When people talk about cancer treatments, “chemotherapy" is often a term that’s discussed. Chemotherapy refers to many types of drugs used to kill or prevent the growth of fast-growing cells. Some fast-growing cells cause cancer, while others don’t. Your hair and nails contain fast-growing cells, but chemotherapy can’t tell the difference between the cancerous and non-cancerous ones, and this is why the treatment can cause people to lose their hair and nails.

Chemotherapy may be given as a pill or an infusion into the bloodstream. It's usually given at regular intervals in a hospital, clinic, or in the doctor's office for a specific duration. A healthcare team determines the right type of chemotherapy, dose, treatment interval, and duration for each person.

Reasons to use chemotherapy include:

  • Before surgery: to shrink a tumor, making the operation easier
  • If the doctor feels that the cancer may return after surgery, they may use chemotherapy to lower that risk
  • After surgery: to kill any cancer cells that were left behind
  • If the cancer has spread to the lymph nodes that aren’t close to the main tumor
  • If the person with lung cancer is not healthy enough for surgery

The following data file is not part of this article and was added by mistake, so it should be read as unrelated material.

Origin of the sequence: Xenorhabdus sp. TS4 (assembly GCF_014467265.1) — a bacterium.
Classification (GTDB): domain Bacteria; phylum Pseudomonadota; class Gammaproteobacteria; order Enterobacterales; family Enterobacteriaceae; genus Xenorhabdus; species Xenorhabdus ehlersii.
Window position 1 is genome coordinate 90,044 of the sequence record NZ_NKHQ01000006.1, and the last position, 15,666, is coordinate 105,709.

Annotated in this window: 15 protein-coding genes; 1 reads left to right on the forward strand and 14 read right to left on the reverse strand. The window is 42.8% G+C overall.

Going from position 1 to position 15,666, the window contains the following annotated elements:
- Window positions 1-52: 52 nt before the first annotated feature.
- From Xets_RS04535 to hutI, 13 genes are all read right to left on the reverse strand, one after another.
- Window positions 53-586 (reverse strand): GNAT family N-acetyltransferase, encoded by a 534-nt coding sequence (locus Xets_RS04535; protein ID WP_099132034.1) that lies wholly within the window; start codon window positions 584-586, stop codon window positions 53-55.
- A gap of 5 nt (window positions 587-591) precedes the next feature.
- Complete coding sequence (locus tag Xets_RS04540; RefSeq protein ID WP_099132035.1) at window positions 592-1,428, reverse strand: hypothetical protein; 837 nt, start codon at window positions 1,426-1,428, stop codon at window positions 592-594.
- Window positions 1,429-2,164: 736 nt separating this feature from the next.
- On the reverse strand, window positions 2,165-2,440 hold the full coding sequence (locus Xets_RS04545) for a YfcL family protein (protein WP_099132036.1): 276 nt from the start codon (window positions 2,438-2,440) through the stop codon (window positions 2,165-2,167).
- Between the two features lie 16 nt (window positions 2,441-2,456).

• In late-stage cancer to help relieve symptoms

Depending on the chemotherapy, there may be other side effects such as sensitivity to heat or cold. Talk with your doctor about the side effects of each chemotherapy medicine and discuss any reactions you may experience.

Combining Chemotherapy with Radiation Therapy: Chemoradiation Therapy (CRT)

Sometimes, when an oncologist decides that chemotherapy is the right treatment for lung cancer, he or she may also recommend combining it with radiation therapy. This is called chemoradiation therapy (CRT)—a combination of chemotherapy and radiation therapy. Chemoradiation therapy may be given one after the other (sequential) or they may be given in combination with each other (concurrent).

Although these are both effective options individually, clinical data have shown that concurrent chemotherapy and radiation therapy has significant benefits over receiving them one at a time.

Talk with your doctor to find out the best treatment option for your specific lung cancer. If you have stage 3 NSCLC, there may be a treatment option available to you if the cancer can't be removed by surgery and has not progressed after concurrent chemotherapy and radiation therapy.